IsoFlurane 0.5- 5% in O2 was used to anesthetize the animals, keeping their respiratory frequency between 60 and 80 breaths per minute during MR scans. A recirculating water-system was integrated in the animal bed and this was utilized to control the body temperature, calculated by a rectal probe and kept between 37°C and 38°C. Temperature and breathing were continuously monitored.  

For MRSI studies, six animals were utilized. Two reference high-resolution T2W images having different TE and 12 ms and 136 ms TE basal MRSI were obtained. Acquisition parameters for T2w sequences were as follows:

  • Echo train length, 8
  • Field of view (FOV), 17.6 x 17.6 mm
  • Matrix (MTX), 256 x 256 (75 x 75 pm/pixel)
  • Number of slices (MS)
  • Number of averages (NA), 3
  • Slice thickness (ST), 1 mm
  • TR, 3000 ms: TE, 36 and 132 ms
  • Total acquisition time (TAT), 3 min and 36 sec.

For tumor diagnosis, ODG afflicted-mice brains were obtained, fixed in 4% formaldehyde, and examined by histopathology (H&E staining).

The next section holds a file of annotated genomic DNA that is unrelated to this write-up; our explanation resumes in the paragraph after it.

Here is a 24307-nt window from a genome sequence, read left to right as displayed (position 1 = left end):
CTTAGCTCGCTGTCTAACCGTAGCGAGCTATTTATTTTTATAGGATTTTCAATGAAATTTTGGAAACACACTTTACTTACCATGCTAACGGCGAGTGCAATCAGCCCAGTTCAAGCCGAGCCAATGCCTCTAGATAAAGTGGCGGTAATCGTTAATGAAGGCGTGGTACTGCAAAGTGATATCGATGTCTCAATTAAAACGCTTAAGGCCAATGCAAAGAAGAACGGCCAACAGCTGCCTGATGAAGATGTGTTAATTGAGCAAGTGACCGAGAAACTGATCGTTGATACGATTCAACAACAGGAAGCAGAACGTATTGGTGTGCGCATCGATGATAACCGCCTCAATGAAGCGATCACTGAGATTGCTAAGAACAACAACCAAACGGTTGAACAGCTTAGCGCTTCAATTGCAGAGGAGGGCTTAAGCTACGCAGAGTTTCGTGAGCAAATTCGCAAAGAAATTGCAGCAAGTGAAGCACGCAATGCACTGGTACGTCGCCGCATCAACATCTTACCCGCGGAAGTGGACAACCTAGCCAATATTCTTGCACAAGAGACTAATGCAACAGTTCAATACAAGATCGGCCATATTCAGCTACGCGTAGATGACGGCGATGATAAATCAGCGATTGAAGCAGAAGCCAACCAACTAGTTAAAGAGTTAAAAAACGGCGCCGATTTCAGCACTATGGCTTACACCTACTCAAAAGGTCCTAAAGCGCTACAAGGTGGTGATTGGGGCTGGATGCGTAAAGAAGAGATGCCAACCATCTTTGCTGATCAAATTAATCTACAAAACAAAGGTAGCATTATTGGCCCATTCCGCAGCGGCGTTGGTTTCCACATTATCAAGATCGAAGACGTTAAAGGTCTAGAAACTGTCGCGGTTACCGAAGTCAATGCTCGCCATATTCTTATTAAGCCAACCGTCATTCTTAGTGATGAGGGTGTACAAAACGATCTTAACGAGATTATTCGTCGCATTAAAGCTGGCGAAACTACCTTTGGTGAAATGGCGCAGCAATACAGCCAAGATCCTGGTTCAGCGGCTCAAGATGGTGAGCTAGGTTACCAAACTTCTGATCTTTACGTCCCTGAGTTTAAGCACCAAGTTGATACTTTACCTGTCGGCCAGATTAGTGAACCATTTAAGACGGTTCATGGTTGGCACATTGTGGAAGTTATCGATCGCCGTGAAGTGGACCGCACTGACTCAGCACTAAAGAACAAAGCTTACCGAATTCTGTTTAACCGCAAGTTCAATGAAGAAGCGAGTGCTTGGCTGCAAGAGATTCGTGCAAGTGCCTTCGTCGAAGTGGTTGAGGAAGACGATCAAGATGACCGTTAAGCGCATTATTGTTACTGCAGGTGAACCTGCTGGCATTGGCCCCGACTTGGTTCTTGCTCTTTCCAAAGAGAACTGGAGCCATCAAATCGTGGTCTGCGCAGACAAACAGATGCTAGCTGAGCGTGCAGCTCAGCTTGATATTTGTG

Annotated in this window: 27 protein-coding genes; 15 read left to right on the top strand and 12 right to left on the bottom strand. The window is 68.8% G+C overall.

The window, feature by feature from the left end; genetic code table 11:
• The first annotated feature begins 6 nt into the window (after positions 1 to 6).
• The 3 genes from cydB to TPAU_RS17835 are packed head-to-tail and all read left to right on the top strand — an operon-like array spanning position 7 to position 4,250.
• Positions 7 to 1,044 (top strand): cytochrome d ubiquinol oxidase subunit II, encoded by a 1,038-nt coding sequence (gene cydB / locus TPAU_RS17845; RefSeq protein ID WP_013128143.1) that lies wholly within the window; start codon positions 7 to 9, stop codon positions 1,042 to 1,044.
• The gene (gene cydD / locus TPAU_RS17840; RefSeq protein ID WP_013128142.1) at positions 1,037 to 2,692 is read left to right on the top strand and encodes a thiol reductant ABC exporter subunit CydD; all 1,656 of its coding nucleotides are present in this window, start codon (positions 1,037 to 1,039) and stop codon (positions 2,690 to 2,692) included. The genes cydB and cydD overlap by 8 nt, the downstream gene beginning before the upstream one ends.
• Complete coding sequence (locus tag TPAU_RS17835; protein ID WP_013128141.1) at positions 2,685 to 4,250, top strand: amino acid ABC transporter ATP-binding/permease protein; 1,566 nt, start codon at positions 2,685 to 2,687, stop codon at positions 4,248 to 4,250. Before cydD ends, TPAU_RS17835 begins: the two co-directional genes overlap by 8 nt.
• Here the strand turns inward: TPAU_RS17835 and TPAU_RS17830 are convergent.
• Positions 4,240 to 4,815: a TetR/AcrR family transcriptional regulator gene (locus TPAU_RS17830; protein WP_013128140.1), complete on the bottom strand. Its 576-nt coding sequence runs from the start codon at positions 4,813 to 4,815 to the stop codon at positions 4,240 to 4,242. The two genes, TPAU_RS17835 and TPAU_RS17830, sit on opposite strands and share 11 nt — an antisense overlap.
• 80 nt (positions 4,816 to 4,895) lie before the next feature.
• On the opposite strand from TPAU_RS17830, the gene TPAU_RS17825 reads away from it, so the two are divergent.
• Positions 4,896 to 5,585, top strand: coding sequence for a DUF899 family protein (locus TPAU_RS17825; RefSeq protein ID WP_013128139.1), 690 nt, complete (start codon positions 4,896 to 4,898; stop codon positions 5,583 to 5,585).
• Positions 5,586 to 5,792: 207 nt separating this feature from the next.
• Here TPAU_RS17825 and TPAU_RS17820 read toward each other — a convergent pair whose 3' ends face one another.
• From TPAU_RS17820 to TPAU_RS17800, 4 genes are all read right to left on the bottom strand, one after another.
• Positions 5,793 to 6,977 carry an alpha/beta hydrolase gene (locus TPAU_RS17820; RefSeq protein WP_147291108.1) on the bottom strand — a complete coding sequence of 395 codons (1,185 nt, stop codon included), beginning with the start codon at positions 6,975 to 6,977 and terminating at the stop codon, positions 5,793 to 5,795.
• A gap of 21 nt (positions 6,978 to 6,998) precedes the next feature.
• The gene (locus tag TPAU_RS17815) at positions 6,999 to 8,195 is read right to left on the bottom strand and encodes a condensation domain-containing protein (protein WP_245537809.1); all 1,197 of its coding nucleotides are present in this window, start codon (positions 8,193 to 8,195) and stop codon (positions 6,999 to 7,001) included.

For Ferturbation-Enhanced-MRSI (PE-MRSI) studies, four animals were utilized. Their body temperature was stabilized between 28.5°C and 29.5°C, 45 mm after inducing anesthesia. This is because moderate brain hypothermia (~30°C) is an important requirement in the GL261 tumor model to increase the pattern perturbation induced by hyperglycemia. MRSI sequence parameters were the same as described above.

At first, two reference MRSI scans were obtained, one with short echo time (12 ms TE), followed by another one at long echo time (36 ms TE). About 90 min after the induction of anesthesia, an i.p. bolus injection of 10 mL/g D-glucose 25% (w/v) in saline was used to induce acute hyperglycemia. Following this, five successive short TE MRS scans were obtained.